“The Das Keyboard Professional 6 is expensive, but makes up for it with excellent typing features.”
- Superb typing performance
- Sturdy, compact aluminum design
- USB-C passthrough
- Cherry MX brown or blue switches
- N-key rollover
- Too expensive
- No choice for linear switches
We review many keyboards, with a good bit of them being gaming keyboards. What if you’re not a gamer and primarily use your keyboard for work and productivity? Sometimes a well-made keyboard that excels at the basics is best.
The Das Keyboard 6 Professional is one of the best keyboards I’ve used and adds a few quality of life features that make it an outstanding choice. However, the $200 price tag might be a bit much to swallow when there are other outstanding mechanical keyboards available for a lower price.
Design and features
The Das Keyboard 6 Professional is an aluminum, full-sized, wired, 104-key mechanical keyboard and comes in at a hefty 2.89 pounds. However, that heft underscores just how well-built this keyboard is. During my testing, I had no concerns about durability and I’m certain this keyboard will stand the test of time.
Despite being a full-sized keyboard, it actually has a relatively small footprint and only has what you need without any extraneous macro or function keys taking up more space. That may be a negative depending on your needs, but the 6 Professional is geared toward those who simply want a great keyboard for mostly typing.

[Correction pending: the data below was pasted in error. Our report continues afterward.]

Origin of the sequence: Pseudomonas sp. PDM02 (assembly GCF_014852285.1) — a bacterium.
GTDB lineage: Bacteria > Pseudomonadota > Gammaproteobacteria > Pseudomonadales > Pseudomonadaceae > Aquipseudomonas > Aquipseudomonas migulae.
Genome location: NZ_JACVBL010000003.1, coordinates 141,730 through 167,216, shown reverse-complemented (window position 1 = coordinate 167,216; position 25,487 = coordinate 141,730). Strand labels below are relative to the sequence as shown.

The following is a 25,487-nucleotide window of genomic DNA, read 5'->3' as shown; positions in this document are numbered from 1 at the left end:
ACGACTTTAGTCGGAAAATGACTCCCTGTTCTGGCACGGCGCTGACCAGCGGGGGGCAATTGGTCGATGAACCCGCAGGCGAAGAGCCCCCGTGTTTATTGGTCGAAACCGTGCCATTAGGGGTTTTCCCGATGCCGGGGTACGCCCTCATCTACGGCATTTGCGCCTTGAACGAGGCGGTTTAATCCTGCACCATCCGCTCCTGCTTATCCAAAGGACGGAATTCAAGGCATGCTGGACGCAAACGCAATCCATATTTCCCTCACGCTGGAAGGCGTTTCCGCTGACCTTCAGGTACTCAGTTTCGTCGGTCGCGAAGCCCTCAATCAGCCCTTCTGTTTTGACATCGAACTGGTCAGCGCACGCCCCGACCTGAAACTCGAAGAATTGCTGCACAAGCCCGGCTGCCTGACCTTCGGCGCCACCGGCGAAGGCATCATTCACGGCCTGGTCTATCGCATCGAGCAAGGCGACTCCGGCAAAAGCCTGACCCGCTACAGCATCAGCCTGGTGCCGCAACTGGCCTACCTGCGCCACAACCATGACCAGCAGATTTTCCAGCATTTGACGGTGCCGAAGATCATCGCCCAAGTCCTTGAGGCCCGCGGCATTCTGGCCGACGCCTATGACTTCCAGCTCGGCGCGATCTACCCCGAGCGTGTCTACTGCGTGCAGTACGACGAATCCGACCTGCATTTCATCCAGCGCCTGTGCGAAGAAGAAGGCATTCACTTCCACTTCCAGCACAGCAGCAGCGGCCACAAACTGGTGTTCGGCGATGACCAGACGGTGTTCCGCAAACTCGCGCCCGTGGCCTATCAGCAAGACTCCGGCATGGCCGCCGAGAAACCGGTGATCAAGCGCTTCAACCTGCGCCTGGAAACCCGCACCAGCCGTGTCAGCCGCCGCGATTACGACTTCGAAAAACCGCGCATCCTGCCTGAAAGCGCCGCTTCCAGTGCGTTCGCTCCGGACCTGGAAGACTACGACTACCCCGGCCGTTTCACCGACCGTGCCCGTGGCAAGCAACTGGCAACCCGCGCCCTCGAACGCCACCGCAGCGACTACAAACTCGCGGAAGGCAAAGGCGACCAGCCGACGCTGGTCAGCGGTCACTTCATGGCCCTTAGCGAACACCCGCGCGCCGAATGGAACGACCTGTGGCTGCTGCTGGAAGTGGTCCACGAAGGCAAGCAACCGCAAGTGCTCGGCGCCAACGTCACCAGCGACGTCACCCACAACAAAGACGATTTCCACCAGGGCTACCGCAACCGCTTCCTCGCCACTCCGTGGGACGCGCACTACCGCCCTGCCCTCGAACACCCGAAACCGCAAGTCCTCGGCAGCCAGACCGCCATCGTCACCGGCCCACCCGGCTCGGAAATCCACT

The keys themselves have double-shot ABS keycaps and are backlit with just a white light, but the light is even and has multiple levels of adjustment. There’s a sleep mode button to turn the keyboard off to save energy, although a dedicated sleep button makes more sense on a wireless keyboard to conserve battery power.
It would have been nice to see a bit of RGB customization considering the price. The white light itself is fine, but there are probably many people who’d love to switch it up every now and then.
In the top right-hand corner, there are media function buttons, as well as one for adjusting the brightness of the backlight and the aforementioned sleep button. Finally, there’s an oversized volume knob that makes it super easy to adjust the volume.
The Das Keyboard 6 Professional also functions as a USB hub thanks to two USB-C ports on the top. This was very helpful as I have an external microphone and wired mouse that I use frequently.
The 6 Pro comes with screw-on feet that allow you to prop it up on a slight incline for those who prefer it. I could see people preferring this over the adjustable feet on other keyboards because it avoids the risk of accidentally breaking them off.
This is strictly a wired keyboard, but comes with a long USB-C cable that also comes with a USB-C to USB-A adapter for those who need it.
My review unit came with Cherry MX Brown tactile switches, though you can opt for clicky Blue switches if you so choose. Unfortunately, there is no linear option (my personal favorite), but at least there are choices, unlike the last keyboard I reviewed.
The typing experience was superb and made typing effortless and relatively quiet.
The good news is that typing performance of these brown switches is impeccable. It’s hands down one of the most effortless typing experiences I’ve ever tried. The 4mm of travel didn’t feel too hard to press and made me want to type even more.